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By JASON LEONG

IN 1992, I was seven, and I broke the TV – the second time that year. My mom was livid. She yelled, “YOU BROKE THE TV AGAIN, YOU STUPID OR WHAT?”, because Malaysian parents like to give options during child abuse.

I really had difficulty answering that question. What is the right answer? Was I supposed to agree that I was stupid, or was I supposed to give her a list of insults for her to choose from?

That’s the problem with us Malaysians nowadays. We don’t know how to ask questions.

“Eh Jason, later for dinner, you want to go to mamak or where?”

“Eh Jason, later when we go to mamak, you want to drive or how?”

“Eh Jason, why you never answer, you stupid or what?”

Picture of wood furniture collector (25/07/2014/S.S.KANESAN/The Star)

Dragons are typically seen as auspicious and decorate many ornaments or household items. (25/07/2014/S.S.KANESAN/The Star)

But as a doctor, I feel like asking people the same question my mom asked me whenever I hear of people subscribing to healing methods, medicines or any other form of therapy that is not prescribed by doctors. It drives me insane. Some people may laugh at an anti-hysteria kit made up of chopsticks, vinegar and pepper spray, but they may be the same people who believe crystals can cure stuff. SPOILER ALERT: It super doesn’t.

It’s really unfortunate that doctors have to battle pseudoscience on a daily basis. Every paediatrician will tell you of children riddled with leukemia brought in too late by parents to the hospital because they went to their family bomoh first.

Every obstetrician will tell you of patients so impressed with sinsehs who can tell they were pregnant “just by feeling my pulse”, ignoring the huge clue to pregnancy a healthy woman presents when she has a conspicuously large belly.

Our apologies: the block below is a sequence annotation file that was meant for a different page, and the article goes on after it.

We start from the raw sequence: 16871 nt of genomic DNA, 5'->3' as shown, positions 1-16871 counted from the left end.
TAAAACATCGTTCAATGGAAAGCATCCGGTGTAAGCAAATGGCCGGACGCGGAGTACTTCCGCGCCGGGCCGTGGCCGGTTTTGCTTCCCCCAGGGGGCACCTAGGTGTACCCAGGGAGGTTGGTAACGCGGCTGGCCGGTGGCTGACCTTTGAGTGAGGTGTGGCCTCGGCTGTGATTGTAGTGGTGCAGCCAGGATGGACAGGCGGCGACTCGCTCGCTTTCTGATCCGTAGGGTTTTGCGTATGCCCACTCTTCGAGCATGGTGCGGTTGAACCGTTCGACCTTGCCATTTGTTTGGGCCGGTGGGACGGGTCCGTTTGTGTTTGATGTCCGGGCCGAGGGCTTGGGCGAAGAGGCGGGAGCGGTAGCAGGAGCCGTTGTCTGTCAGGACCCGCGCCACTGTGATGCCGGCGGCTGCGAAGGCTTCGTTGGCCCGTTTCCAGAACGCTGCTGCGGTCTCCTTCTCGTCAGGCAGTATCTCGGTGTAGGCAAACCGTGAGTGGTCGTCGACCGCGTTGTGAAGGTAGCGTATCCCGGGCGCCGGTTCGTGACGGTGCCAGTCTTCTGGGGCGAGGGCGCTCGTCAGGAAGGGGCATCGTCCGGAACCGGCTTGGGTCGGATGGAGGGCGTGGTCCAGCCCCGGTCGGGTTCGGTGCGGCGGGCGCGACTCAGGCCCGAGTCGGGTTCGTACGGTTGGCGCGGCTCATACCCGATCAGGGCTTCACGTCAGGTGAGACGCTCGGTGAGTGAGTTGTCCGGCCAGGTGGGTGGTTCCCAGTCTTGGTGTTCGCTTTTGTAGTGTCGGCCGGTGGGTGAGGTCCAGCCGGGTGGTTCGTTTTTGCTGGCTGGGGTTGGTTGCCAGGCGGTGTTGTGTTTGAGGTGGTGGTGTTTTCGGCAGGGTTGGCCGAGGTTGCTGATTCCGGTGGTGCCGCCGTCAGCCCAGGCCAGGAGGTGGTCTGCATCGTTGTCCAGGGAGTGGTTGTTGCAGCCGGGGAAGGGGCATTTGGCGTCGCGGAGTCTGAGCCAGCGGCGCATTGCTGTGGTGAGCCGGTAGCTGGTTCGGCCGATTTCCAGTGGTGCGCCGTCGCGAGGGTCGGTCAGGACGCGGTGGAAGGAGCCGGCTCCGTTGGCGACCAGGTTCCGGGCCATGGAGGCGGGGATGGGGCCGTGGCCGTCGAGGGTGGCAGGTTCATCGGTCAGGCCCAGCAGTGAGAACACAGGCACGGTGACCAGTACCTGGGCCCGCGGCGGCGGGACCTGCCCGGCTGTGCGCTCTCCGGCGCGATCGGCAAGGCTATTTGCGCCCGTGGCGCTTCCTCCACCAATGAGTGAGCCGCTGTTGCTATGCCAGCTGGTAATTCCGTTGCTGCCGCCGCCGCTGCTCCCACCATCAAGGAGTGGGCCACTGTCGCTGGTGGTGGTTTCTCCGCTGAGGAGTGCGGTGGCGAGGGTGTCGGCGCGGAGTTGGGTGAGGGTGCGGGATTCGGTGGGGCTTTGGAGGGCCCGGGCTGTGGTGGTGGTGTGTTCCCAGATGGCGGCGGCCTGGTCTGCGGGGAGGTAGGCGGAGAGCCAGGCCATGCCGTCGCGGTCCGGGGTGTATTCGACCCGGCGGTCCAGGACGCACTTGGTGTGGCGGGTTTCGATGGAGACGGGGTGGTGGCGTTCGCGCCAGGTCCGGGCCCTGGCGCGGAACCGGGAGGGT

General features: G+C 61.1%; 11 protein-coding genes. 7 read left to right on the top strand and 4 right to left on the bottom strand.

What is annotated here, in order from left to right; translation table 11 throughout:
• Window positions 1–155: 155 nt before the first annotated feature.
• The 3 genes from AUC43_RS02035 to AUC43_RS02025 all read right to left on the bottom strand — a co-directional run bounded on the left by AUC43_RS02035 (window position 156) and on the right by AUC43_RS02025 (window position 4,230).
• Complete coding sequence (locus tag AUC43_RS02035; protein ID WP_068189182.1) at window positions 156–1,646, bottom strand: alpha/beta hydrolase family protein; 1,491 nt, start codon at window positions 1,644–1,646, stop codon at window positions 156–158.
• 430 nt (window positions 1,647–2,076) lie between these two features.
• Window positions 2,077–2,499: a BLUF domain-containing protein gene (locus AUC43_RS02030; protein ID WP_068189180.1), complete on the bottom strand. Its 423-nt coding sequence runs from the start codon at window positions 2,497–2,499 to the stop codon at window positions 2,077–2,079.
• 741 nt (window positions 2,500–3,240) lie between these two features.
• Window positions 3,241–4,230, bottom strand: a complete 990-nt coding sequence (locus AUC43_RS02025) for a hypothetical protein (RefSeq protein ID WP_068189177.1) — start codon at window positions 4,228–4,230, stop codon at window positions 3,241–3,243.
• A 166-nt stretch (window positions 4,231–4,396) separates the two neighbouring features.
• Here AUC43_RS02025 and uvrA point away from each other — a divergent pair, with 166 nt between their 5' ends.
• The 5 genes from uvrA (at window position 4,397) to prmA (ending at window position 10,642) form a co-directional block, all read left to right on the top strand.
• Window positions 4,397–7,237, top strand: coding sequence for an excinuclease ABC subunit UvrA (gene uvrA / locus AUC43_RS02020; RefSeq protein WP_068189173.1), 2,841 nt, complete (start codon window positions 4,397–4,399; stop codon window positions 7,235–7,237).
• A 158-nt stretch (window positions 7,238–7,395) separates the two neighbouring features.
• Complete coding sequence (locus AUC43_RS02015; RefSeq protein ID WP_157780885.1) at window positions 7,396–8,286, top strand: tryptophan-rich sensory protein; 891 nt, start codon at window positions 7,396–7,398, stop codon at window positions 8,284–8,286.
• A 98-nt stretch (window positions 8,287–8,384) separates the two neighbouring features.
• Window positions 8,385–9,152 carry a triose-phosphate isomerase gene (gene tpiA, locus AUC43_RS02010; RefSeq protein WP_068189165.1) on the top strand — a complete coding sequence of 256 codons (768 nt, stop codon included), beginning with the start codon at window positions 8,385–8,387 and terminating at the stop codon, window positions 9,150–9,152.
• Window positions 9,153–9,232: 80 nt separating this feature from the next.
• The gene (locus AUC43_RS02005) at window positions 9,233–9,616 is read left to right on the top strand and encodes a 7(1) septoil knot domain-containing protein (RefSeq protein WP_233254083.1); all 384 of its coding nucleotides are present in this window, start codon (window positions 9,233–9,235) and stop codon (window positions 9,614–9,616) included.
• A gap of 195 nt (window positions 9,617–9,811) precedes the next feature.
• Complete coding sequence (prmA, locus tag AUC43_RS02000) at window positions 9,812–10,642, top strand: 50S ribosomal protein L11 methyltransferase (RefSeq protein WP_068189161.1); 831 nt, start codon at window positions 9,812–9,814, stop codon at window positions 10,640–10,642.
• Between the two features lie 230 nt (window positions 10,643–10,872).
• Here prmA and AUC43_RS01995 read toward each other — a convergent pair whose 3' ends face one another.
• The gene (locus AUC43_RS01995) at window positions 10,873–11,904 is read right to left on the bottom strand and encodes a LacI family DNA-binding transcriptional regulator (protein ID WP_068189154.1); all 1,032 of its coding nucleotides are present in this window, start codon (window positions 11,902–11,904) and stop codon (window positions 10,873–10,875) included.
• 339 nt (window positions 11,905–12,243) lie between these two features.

No other profession has to fight against a “traditional” version of themselves. If your house is burning down, you have to call a professional, actual fireman.

There is no website advertising the services of a traditional fireman where you can ring up an old man with a beard to come to your rescue and say, “Oh, the fire is just cleansing your house.”
If your car has a problem, you have to call a real mechanic. There are no traditional mechanics out there who will realign your car’s chakras and pour ginseng tea into your petrol tank.

Perhaps my favourite thing people shouldn’t believe in is feng shui. Ah feng shui, the ancient Chinese belief that you can improve your health, wealth, love life and career just by rearranging the furniture in your house.

Who knew that a trip to IKEA could change your fate and destiny? Facing bankruptcy and can’t navigate the nebulous and complex modern financial system? Have no fear! Just move the couch to face the north-west quadrant of the sun’s rotationary axis and only use the toilets on Wednesdays and Fridays.

Okay fine, I’m being harsh. Feng shui does help people get rich, those people being the feng shui consultants themselves.

Feng shui ornaments meant to ward off negative energy. Pic: The Star/S.S. KANESAN.

Feng shui ornaments meant to ward off negative energy.
Pic: The Star/S.S. KANESAN.

Maybe my mom was preparing me for a world filled with misguided beliefs, unfounded practices and rampant and blatant charlatanism when she asked me, “You stupid or what?”

Maybe she was asking me a philosophical question to force me into being inquisitive about human nature, inherently stupid or not.

Maybe she thought that perhaps, the most important question we must ask ourselves from time to time, lest we get big-headed with hubris, is “Hey, am I being stupid here?”

Maybe she took the broken pieces of the TV on the floor as a symbolic destruction of the medium through which pseudoscientific beliefs are propagated and she was asking me if that was smart or stupid.

But maybe she was just mad that with the TV gone, I had just screwed up the feng shui of the living room.

Jason Leong is a stand-up comedian and fully-qualified medical doctor. Catch up with him at facebook.com/jasonleongcomedy and on Twitter at @TheJasonLSK.

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